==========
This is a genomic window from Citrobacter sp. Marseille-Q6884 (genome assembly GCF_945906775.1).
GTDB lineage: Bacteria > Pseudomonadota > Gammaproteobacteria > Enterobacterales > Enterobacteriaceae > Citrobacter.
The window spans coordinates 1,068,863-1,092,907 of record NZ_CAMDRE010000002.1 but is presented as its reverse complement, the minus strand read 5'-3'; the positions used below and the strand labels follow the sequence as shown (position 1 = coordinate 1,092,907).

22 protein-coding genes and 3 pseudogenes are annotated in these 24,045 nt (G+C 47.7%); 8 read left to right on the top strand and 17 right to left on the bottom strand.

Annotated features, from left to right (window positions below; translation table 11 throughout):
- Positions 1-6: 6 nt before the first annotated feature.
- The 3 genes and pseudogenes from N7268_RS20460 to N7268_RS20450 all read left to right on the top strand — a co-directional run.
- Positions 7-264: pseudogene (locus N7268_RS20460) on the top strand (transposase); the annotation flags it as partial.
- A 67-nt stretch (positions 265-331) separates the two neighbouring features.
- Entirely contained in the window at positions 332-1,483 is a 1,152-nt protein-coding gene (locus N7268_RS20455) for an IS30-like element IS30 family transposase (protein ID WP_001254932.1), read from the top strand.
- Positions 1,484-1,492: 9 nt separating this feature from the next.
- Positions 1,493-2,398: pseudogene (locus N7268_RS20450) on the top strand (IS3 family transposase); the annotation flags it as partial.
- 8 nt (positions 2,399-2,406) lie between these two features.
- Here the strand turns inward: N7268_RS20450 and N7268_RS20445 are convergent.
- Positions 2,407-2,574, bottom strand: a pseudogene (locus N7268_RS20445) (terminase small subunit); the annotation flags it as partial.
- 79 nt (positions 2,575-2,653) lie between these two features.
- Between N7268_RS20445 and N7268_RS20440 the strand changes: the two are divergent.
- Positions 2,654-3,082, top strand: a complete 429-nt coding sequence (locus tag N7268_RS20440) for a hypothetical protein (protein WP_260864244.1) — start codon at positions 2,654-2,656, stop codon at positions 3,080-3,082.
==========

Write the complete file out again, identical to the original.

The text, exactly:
This is a genomic window from Citrobacter sp. Marseille-Q6884 (genome assembly GCF_945906775.1).
GTDB lineage: Bacteria > Pseudomonadota > Gammaproteobacteria > Enterobacterales > Enterobacteriaceae > Citrobacter.
The window spans coordinates 1,068,863-1,092,907 of record NZ_CAMDRE010000002.1 but is presented as its reverse complement, the minus strand read 5'-3'; the positions used below and the strand labels follow the sequence as shown (position 1 = coordinate 1,092,907).

22 protein-coding genes and 3 pseudogenes are annotated in these 24,045 nt (G+C 47.7%); 8 read left to right on the top strand and 17 right to left on the bottom strand.

Annotated features, from left to right (window positions below; translation table 11 throughout):
- Positions 1-6: 6 nt before the first annotated feature.
- The 3 genes and pseudogenes from N7268_RS20460 to N7268_RS20450 all read left to right on the top strand — a co-directional run.
- Positions 7-264: pseudogene (locus N7268_RS20460) on the top strand (transposase); the annotation flags it as partial.
- A 67-nt stretch (positions 265-331) separates the two neighbouring features.
- Entirely contained in the window at positions 332-1,483 is a 1,152-nt protein-coding gene (locus N7268_RS20455) for an IS30-like element IS30 family transposase (protein ID WP_001254932.1), read from the top strand.
- Positions 1,484-1,492: 9 nt separating this feature from the next.
- Positions 1,493-2,398: pseudogene (locus N7268_RS20450) on the top strand (IS3 family transposase); the annotation flags it as partial.
- 8 nt (positions 2,399-2,406) lie between these two features.
- Here the strand turns inward: N7268_RS20450 and N7268_RS20445 are convergent.
- Positions 2,407-2,574, bottom strand: a pseudogene (locus N7268_RS20445) (terminase small subunit); the annotation flags it as partial.
- 79 nt (positions 2,575-2,653) lie between these two features.
- Between N7268_RS20445 and N7268_RS20440 the strand changes: the two are divergent.
- Positions 2,654-3,082, top strand: a complete 429-nt coding sequence (locus tag N7268_RS20440) for a hypothetical protein (protein WP_260864244.1) — start codon at positions 2,654-2,656, stop codon at positions 3,080-3,082.